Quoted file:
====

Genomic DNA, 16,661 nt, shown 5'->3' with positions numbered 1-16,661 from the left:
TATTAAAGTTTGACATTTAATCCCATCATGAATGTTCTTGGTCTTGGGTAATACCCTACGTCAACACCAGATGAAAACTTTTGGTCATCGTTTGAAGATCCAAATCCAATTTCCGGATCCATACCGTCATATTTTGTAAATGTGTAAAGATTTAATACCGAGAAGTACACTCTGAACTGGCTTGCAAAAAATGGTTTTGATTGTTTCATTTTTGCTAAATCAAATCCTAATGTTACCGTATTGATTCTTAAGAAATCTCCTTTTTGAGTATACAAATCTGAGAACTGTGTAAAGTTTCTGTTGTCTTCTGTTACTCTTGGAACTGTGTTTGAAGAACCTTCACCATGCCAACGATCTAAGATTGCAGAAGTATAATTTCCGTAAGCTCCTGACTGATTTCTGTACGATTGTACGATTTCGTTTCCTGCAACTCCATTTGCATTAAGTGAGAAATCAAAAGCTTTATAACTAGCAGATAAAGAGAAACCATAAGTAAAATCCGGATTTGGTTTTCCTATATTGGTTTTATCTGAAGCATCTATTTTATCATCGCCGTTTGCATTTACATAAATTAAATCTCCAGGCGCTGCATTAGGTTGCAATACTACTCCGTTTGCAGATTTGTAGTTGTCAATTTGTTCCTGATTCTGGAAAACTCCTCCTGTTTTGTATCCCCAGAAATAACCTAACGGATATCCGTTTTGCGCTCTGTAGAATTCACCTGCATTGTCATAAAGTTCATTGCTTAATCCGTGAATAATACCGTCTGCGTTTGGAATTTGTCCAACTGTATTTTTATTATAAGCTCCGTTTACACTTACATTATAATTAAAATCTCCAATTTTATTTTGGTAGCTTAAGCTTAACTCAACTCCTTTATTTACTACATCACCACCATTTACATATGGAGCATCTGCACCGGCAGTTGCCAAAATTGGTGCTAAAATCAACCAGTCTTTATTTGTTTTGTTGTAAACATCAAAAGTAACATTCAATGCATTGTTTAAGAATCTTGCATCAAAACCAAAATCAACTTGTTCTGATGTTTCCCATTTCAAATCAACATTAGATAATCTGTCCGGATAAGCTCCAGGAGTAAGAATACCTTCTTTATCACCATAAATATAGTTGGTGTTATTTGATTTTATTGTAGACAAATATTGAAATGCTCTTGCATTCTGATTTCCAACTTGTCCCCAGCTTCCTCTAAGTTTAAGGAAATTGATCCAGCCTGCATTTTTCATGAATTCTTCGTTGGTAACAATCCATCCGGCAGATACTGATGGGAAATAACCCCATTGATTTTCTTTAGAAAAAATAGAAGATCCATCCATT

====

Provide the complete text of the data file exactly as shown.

Genomic DNA, 16,661 nt, shown 5'->3' with positions numbered 1-16,661 from the left:
TATTAAAGTTTGACATTTAATCCCATCATGAATGTTCTTGGTCTTGGGTAATACCCTACGTCAACACCAGATGAAAACTTTTGGTCATCGTTTGAAGATCCAAATCCAATTTCCGGATCCATACCGTCATATTTTGTAAATGTGTAAAGATTTAATACCGAGAAGTACACTCTGAACTGGCTTGCAAAAAATGGTTTTGATTGTTTCATTTTTGCTAAATCAAATCCTAATGTTACCGTATTGATTCTTAAGAAATCTCCTTTTTGAGTATACAAATCTGAGAACTGTGTAAAGTTTCTGTTGTCTTCTGTTACTCTTGGAACTGTGTTTGAAGAACCTTCACCATGCCAACGATCTAAGATTGCAGAAGTATAATTTCCGTAAGCTCCTGACTGATTTCTGTACGATTGTACGATTTCGTTTCCTGCAACTCCATTTGCATTAAGTGAGAAATCAAAAGCTTTATAACTAGCAGATAAAGAGAAACCATAAGTAAAATCCGGATTTGGTTTTCCTATATTGGTTTTATCTGAAGCATCTATTTTATCATCGCCGTTTGCATTTACATAAATTAAATCTCCAGGCGCTGCATTAGGTTGCAATACTACTCCGTTTGCAGATTTGTAGTTGTCAATTTGTTCCTGATTCTGGAAAACTCCTCCTGTTTTGTATCCCCAGAAATAACCTAACGGATATCCGTTTTGCGCTCTGTAGAATTCACCTGCATTGTCATAAAGTTCATTGCTTAATCCGTGAATAATACCGTCTGCGTTTGGAATTTGTCCAACTGTATTTTTATTATAAGCTCCGTTTACACTTACATTATAATTAAAATCTCCAATTTTATTTTGGTAGCTTAAGCTTAACTCAACTCCTTTATTTACTACATCACCACCATTTACATATGGAGCATCTGCACCGGCAGTTGCCAAAATTGGTGCTAAAATCAACCAGTCTTTATTTGTTTTGTTGTAAACATCAAAAGTAACATTCAATGCATTGTTTAAGAATCTTGCATCAAAACCAAAATCAACTTGTTCTGATGTTTCCCATTTCAAATCAACATTAGATAATCTGTCCGGATAAGCTCCAGGAGTAAGAATACCTTCTTTATCACCATAAATATAGTTGGTGTTATTTGATTTTATTGTAGACAAATATTGAAATGCTCTTGCATTCTGATTTCCAACTTGTCCCCAGCTTCCTCTAAGTTTAAGGAAATTGATCCAGCCTGCATTTTTCATGAATTCTTCGTTGGTAACAATCCATCCGGCAGATACTGATGGGAAATAACCCCATTGATTTTCTTTAGAAAAAATAGAAGATCCATCCATT